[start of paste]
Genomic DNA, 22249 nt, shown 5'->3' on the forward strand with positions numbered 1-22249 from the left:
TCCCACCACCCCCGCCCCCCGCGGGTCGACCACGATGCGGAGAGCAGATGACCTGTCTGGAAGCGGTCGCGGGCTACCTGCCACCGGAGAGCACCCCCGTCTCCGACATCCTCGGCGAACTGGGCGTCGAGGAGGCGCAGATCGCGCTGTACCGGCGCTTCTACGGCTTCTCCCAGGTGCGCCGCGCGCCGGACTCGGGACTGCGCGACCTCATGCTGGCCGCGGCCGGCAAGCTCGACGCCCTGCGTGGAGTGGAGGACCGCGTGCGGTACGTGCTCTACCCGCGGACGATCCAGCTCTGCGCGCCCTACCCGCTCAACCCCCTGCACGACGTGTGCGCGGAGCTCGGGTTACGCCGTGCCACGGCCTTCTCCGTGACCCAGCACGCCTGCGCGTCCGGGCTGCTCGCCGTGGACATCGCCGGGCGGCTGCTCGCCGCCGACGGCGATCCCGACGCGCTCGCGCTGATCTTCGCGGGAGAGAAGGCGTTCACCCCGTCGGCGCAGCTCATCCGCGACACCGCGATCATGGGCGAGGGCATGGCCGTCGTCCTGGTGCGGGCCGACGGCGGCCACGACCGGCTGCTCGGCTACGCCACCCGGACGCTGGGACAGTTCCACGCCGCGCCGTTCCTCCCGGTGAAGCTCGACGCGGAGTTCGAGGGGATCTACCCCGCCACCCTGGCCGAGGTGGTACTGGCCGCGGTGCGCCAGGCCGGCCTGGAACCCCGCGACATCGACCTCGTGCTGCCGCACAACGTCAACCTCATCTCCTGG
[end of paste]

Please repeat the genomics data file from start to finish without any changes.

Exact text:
Genomic DNA, 22249 nt, shown 5'->3' on the forward strand with positions numbered 1-22249 from the left:
TCCCACCACCCCCGCCCCCCGCGGGTCGACCACGATGCGGAGAGCAGATGACCTGTCTGGAAGCGGTCGCGGGCTACCTGCCACCGGAGAGCACCCCCGTCTCCGACATCCTCGGCGAACTGGGCGTCGAGGAGGCGCAGATCGCGCTGTACCGGCGCTTCTACGGCTTCTCCCAGGTGCGCCGCGCGCCGGACTCGGGACTGCGCGACCTCATGCTGGCCGCGGCCGGCAAGCTCGACGCCCTGCGTGGAGTGGAGGACCGCGTGCGGTACGTGCTCTACCCGCGGACGATCCAGCTCTGCGCGCCCTACCCGCTCAACCCCCTGCACGACGTGTGCGCGGAGCTCGGGTTACGCCGTGCCACGGCCTTCTCCGTGACCCAGCACGCCTGCGCGTCCGGGCTGCTCGCCGTGGACATCGCCGGGCGGCTGCTCGCCGCCGACGGCGATCCCGACGCGCTCGCGCTGATCTTCGCGGGAGAGAAGGCGTTCACCCCGTCGGCGCAGCTCATCCGCGACACCGCGATCATGGGCGAGGGCATGGCCGTCGTCCTGGTGCGGGCCGACGGCGGCCACGACCGGCTGCTCGGCTACGCCACCCGGACGCTGGGACAGTTCCACGCCGCGCCGTTCCTCCCGGTGAAGCTCGACGCGGAGTTCGAGGGGATCTACCCCGCCACCCTGGCCGAGGTGGTACTGGCCGCGGTGCGCCAGGCCGGCCTGGAACCCCGCGACATCGACCTCGTGCTGCCGCACAACGTCAACCTCATCTCCTGG